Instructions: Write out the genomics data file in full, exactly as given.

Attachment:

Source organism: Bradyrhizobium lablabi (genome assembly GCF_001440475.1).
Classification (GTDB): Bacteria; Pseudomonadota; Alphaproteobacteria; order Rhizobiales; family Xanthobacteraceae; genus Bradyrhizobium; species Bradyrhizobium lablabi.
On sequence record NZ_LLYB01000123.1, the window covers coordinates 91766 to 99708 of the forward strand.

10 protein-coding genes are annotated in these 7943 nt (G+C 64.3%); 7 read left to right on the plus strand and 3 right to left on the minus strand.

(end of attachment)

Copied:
Source organism: Bradyrhizobium lablabi (genome assembly GCF_001440475.1).
Classification (GTDB): Bacteria; Pseudomonadota; Alphaproteobacteria; order Rhizobiales; family Xanthobacteraceae; genus Bradyrhizobium; species Bradyrhizobium lablabi.
On sequence record NZ_LLYB01000123.1, the window covers coordinates 91766 to 99708 of the forward strand.

10 protein-coding genes are annotated in these 7943 nt (G+C 64.3%); 7 read left to right on the plus strand and 3 right to left on the minus strand.